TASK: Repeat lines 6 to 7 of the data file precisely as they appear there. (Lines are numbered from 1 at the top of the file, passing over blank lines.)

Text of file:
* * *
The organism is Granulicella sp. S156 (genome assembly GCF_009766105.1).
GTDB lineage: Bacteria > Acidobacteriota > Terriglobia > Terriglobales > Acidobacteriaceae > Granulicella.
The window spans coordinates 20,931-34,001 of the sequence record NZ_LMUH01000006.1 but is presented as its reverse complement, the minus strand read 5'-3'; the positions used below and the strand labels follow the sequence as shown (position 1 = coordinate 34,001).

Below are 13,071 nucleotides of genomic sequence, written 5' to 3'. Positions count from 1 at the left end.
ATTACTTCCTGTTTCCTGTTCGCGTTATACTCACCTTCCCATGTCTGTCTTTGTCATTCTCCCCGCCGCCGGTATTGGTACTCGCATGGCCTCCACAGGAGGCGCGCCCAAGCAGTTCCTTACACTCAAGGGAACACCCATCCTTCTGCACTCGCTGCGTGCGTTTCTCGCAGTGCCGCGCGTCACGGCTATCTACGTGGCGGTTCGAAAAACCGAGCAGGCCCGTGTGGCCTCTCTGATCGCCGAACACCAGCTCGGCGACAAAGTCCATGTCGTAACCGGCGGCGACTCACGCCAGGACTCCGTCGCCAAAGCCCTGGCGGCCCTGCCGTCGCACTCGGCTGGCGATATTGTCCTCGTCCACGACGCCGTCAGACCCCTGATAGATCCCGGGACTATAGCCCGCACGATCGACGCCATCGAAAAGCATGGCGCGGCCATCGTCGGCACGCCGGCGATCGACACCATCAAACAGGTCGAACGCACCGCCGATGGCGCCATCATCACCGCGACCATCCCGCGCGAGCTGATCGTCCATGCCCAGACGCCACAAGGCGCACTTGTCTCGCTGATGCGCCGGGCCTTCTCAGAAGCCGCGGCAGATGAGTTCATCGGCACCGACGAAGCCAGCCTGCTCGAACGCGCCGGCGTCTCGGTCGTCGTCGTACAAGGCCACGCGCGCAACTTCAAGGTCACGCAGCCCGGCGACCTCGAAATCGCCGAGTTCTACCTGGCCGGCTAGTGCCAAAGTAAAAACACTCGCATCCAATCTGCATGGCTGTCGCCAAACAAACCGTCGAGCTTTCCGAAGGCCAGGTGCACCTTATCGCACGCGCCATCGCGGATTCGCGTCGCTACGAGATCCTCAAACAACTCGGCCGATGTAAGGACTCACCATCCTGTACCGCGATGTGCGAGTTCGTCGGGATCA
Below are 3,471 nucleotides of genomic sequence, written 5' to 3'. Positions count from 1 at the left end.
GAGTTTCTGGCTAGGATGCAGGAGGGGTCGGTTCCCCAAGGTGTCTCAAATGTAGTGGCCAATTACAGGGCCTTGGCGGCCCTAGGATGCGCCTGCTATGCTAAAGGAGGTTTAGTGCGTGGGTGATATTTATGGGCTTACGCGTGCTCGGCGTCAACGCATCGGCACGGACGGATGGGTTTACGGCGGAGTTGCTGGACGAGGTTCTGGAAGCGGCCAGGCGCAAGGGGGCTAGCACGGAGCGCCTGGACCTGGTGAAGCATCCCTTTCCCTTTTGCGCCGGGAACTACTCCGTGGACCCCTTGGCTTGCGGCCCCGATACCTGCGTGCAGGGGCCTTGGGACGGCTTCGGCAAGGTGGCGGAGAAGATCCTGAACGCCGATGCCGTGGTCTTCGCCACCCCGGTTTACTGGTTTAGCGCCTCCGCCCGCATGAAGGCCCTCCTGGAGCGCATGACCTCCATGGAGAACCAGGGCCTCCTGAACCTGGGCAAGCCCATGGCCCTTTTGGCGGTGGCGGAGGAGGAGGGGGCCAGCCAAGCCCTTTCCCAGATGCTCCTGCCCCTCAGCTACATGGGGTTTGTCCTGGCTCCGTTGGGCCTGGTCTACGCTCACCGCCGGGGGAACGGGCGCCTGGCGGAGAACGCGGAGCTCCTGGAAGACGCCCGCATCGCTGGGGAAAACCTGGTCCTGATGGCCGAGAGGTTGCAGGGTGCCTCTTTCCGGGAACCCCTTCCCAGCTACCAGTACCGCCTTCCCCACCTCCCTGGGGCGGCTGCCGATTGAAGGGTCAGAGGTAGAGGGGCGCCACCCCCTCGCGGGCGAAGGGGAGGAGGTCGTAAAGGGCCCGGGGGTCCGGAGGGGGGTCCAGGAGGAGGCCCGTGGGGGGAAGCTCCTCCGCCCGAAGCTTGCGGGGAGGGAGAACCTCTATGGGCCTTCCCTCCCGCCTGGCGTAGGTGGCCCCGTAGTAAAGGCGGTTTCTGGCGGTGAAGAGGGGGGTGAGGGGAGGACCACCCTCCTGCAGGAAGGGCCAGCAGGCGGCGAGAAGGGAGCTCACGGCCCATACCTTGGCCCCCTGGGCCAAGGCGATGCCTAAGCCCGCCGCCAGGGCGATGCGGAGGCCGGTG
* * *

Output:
Below are 3,471 nucleotides of genomic sequence, written 5' to 3'. Positions count from 1 at the left end.
GAGTTTCTGGCTAGGATGCAGGAGGGGTCGGTTCCCCAAGGTGTCTCAAATGTAGTGGCCAATTACAGGGCCTTGGCGGCCCTAGGATGCGCCTGCTATGCTAAAGGAGGTTTAGTGCGTGGGTGATATTTATGGGCTTACGCGTGCTCGGCGTCAACGCATCGGCACGGACGGATGGGTTTACGGCGGAGTTGCTGGACGAGGTTCTGGAAGCGGCCAGGCGCAAGGGGGCTAGCACGGAGCGCCTGGACCTGGTGAAGCATCCCTTTCCCTTTTGCGCCGGGAACTACTCCGTGGACCCCTTGGCTTGCGGCCCCGATACCTGCGTGCAGGGGCCTTGGGACGGCTTCGGCAAGGTGGCGGAGAAGATCCTGAACGCCGATGCCGTGGTCTTCGCCACCCCGGTTTACTGGTTTAGCGCCTCCGCCCGCATGAAGGCCCTCCTGGAGCGCATGACCTCCATGGAGAACCAGGGCCTCCTGAACCTGGGCAAGCCCATGGCCCTTTTGGCGGTGGCGGAGGAGGAGGGGGCCAGCCAAGCCCTTTCCCAGATGCTCCTGCCCCTCAGCTACATGGGGTTTGTCCTGGCTCCGTTGGGCCTGGTCTACGCTCACCGCCGGGGGAACGGGCGCCTGGCGGAGAACGCGGAGCTCCTGGAAGACGCCCGCATCGCTGGGGAAAACCTGGTCCTGATGGCCGAGAGGTTGCAGGGTGCCTCTTTCCGGGAACCCCTTCCCAGCTACCAGTACCGCCTTCCCCACCTCCCTGGGGCGGCTGCCGATTGAAGGGTCAGAGGTAGAGGGGCGCCACCCCCTCGCGGGCGAAGGGGAGGAGGTCGTAAAGGGCCCGGGGGTCCGGAGGGGGGTCCAGGAGGAGGCCCGTGGGGGGAAGCTCCTCCGCCCGAAGCTTGCGGGGAGGGAGAACCTCTATGGGCCTTCCCTCCCGCCTGGCGTAGGTGGCCCCGTAGTAAAGGCGGTTTCTGGCGGTGAAGAGGGGGGTGAGGGGAGGACCACCCTCCTGCAGGAAGGGCCAGCAGGCGGCGAGAAGGGAGCTCACGGCCCATACCTTGGCCCCCTGGGCCAAGGCGATGCCTAAGCCCGCCGCCAGGGCGATGCGGAGGCCGGTG